Thursday, April 1, 2010


Maundy Thursday Meditation

Exodus 12:1-4 (5-10) 11-14; Psalm 116:1-2, 12-19; 1 Corinthians 11:23-26

Maundy is from mandatum, "commandment." John 13:34, mandatum novum do vobis ut diligatis invicem sicut dilexi vos ut et vos diligatis invicem (Vulgate). "A new commandment I give you: love one another. As I have loved you, you also ought to love one another." (See Maundy Thursday, Wikipedia.)

John 13:1-17, 31b-35

Peon, peons:

1826, from Mex.Sp. peon "agricultural laborer" (esp. a debtor held in servitude by his creditor), from Sp., "day laborer," also "pedestrian," originally "foot soldier," from M.L. pedonem "foot soldier" (see pawn (2)). The word entered British Eng. earlier (1609) in the sense "native constable, soldier, or messenger in India," via Port. peao "pedestrian, foot soldier, day laborer."

Source: Online Etymology Dictionary, Or see the Merriam-Webster Online Dictionary entry for peon.

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I decided on this title for the Maundy Thursday meditation while preparing an etymology lesson for my 7th grade Latin class at Southport Presbyterian Christian School. Our vocabulary for that lesson included the Latin word pēs (genitive pedis); m, third declension. One of the English words (or Spanish, as the case may be) derived from pes is "peon" (and "pawn"), i.e., a "foot soldier" (pedon). About the same time that I was preparing this lesson in etymology, I was also reading John 13 and preparing the bulletin for our Maundy Thursday service. What struck me as I read John 13:5-9 again was that Jesus chose to wash the very part of the disciple anatomy that most clearly referenced the disciples' servant status: the pedes discipulorum (Greek, tous podas ton matheton). True, Jesus was also modeling servant status himself, taking off his outer garment and wrapping a towel around his waist. He was truly being the "servant of the servants of God." But I have often wondered at Peter's objection to Jesus' action.

Perhaps it is true that Peter he did not want Jesus "demeaning" himself by playing the slave. But why the focus on the feet? And why suggest that Jesus wash not only his feet but also his head and hands? (13:9) Perhaps Peter is embarrassed by his "disciple feet." Dirty feet show that Peter has been doing the chores of a menial laborer. He has been doing drudge work, peasant work. He is a flunky for the kingdom of heaven. And perhaps Peter would rather draw attention to the more honorable parts of the body, his hands and especially his head. (1 Corinthians 12:23)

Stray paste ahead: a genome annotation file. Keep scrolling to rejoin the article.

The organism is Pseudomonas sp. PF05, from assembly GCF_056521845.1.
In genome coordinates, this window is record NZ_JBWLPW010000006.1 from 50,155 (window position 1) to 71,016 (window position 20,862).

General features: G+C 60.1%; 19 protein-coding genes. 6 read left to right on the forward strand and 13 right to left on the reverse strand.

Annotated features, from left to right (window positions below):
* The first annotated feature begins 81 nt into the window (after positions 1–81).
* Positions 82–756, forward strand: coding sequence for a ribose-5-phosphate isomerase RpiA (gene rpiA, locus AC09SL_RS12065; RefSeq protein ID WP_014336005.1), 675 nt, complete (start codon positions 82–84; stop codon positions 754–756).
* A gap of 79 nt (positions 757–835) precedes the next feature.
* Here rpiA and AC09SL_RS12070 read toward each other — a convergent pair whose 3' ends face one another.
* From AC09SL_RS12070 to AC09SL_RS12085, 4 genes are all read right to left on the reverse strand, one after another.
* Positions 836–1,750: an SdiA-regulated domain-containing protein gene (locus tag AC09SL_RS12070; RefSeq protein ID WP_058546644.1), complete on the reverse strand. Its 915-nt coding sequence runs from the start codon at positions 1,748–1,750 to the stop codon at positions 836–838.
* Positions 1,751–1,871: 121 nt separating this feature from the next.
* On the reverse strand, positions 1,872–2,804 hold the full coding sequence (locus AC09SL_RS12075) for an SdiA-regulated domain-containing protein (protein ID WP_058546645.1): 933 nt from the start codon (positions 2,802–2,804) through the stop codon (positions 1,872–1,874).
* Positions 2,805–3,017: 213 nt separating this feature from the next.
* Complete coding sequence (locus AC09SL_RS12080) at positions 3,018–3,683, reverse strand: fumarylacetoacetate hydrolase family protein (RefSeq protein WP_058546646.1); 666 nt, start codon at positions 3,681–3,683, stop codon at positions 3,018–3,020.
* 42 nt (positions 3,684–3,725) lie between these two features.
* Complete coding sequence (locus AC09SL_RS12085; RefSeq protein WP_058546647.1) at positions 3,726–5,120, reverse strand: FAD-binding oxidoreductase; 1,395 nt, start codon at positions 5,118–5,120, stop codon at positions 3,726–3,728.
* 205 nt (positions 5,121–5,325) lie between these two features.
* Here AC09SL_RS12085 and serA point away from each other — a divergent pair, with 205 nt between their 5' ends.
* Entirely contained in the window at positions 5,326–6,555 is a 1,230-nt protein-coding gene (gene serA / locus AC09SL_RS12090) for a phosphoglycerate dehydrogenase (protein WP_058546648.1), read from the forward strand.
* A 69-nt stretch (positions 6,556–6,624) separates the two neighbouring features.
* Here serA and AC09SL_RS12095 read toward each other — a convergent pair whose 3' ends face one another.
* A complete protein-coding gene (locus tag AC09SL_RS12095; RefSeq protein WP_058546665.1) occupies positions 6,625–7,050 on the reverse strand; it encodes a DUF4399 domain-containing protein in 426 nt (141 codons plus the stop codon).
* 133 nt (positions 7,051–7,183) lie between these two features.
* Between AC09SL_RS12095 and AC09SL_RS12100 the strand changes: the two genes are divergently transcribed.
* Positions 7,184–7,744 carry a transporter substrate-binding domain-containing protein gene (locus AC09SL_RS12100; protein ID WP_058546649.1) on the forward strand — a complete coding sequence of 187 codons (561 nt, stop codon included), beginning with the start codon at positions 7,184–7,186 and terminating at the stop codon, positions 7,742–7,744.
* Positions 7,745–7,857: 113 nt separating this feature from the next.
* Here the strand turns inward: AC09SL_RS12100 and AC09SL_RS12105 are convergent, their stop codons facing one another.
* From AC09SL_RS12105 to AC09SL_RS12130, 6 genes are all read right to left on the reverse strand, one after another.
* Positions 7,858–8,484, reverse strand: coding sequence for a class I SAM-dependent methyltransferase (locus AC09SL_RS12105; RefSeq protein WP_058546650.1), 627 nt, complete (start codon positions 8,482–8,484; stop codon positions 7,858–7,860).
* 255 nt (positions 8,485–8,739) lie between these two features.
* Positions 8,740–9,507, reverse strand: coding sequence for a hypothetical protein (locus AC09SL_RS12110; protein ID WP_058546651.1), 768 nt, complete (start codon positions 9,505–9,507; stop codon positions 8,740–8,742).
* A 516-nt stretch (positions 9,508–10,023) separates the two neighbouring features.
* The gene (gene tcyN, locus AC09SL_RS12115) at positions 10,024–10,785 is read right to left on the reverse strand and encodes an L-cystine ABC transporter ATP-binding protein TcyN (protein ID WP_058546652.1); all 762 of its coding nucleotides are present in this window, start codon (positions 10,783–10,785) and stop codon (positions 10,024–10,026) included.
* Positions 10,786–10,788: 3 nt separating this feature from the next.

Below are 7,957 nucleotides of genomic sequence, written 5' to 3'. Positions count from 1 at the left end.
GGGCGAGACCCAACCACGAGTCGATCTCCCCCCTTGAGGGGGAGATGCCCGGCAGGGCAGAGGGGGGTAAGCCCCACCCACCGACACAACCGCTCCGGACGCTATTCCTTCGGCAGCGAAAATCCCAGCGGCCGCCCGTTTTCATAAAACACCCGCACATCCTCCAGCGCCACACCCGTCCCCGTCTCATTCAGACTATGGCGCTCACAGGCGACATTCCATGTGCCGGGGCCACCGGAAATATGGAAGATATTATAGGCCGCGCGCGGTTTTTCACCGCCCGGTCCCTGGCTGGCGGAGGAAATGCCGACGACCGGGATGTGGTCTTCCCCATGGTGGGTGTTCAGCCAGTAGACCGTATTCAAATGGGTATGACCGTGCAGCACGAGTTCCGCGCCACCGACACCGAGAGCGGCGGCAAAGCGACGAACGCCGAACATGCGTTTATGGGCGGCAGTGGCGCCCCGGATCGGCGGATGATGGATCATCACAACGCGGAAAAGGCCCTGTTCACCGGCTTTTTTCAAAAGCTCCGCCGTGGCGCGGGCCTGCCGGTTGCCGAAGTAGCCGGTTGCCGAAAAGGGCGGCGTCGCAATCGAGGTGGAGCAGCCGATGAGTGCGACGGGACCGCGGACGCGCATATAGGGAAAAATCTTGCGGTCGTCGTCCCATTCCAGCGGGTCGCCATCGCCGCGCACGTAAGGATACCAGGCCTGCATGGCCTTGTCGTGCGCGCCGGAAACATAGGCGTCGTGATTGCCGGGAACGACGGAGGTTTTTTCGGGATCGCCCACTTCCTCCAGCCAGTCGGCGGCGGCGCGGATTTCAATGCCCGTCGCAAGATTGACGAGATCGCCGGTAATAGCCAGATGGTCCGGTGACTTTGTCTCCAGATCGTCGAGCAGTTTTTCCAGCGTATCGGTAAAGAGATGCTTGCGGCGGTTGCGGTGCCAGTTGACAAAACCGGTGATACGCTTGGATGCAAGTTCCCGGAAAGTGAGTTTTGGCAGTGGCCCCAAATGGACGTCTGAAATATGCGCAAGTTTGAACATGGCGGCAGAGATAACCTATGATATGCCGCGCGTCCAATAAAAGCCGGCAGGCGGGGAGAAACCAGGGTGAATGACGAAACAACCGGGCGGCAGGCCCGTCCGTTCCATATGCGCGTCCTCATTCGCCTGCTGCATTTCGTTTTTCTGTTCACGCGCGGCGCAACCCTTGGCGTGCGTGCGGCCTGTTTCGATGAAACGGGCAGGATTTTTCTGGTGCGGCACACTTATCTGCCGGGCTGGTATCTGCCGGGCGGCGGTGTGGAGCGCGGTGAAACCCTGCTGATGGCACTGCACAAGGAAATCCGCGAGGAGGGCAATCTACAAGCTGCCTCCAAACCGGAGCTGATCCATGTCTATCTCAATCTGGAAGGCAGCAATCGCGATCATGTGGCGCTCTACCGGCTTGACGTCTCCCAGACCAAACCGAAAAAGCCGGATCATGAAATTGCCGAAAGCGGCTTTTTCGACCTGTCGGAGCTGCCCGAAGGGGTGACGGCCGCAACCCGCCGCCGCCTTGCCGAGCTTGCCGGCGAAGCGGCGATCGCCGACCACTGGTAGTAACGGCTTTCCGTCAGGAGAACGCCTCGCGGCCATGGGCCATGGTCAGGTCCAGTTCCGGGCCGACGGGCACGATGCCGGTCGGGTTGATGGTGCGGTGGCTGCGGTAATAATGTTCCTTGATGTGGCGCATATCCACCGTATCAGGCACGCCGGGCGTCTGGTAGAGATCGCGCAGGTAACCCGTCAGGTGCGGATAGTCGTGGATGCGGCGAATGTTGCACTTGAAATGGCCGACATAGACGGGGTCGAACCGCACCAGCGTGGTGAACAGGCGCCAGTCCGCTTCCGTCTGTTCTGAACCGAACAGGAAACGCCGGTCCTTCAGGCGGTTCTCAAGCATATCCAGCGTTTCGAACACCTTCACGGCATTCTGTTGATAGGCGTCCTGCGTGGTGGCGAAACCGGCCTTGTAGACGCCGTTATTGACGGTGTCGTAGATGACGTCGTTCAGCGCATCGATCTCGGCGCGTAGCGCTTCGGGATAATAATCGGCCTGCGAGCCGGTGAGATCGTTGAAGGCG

Whatever the case, Jesus makes it absolutely clear to Peter and the rest that their feet are always going to need washing (they have disciple feet, like it or not) and that they are the ones who will soon enough need to be washing feet for one another. The servant is not greater than his master, the student than his teacher, nor the apostle (messenger, footman) than the one who commissioned him. (John 13:16) This is the heart of the examination that Paul admonishes for those who are preparing to participate in the Lord's Supper. (1 Corinthians 11:28) The examination reveals our dirty disciple feet and our need for cleansing. Allowing the spotlight to fall on our servant status can be uncomfortable, as it was for Peter and the disciples. But it is necessary, so that we try to outdo one another in loving others and honoring others above ourselves. (Romans 12:10)

The prayer for Maundy Thursday is: "Teach me, Lord, to love and serve others." The question for examination this Maundy Thursday is whether there is something more that Christ is asking us to do, some greater depth of service to others that he is calling us to take up. Are your feet as dirty as they can get? Have you washed the feet of your brothers and sisters lately?

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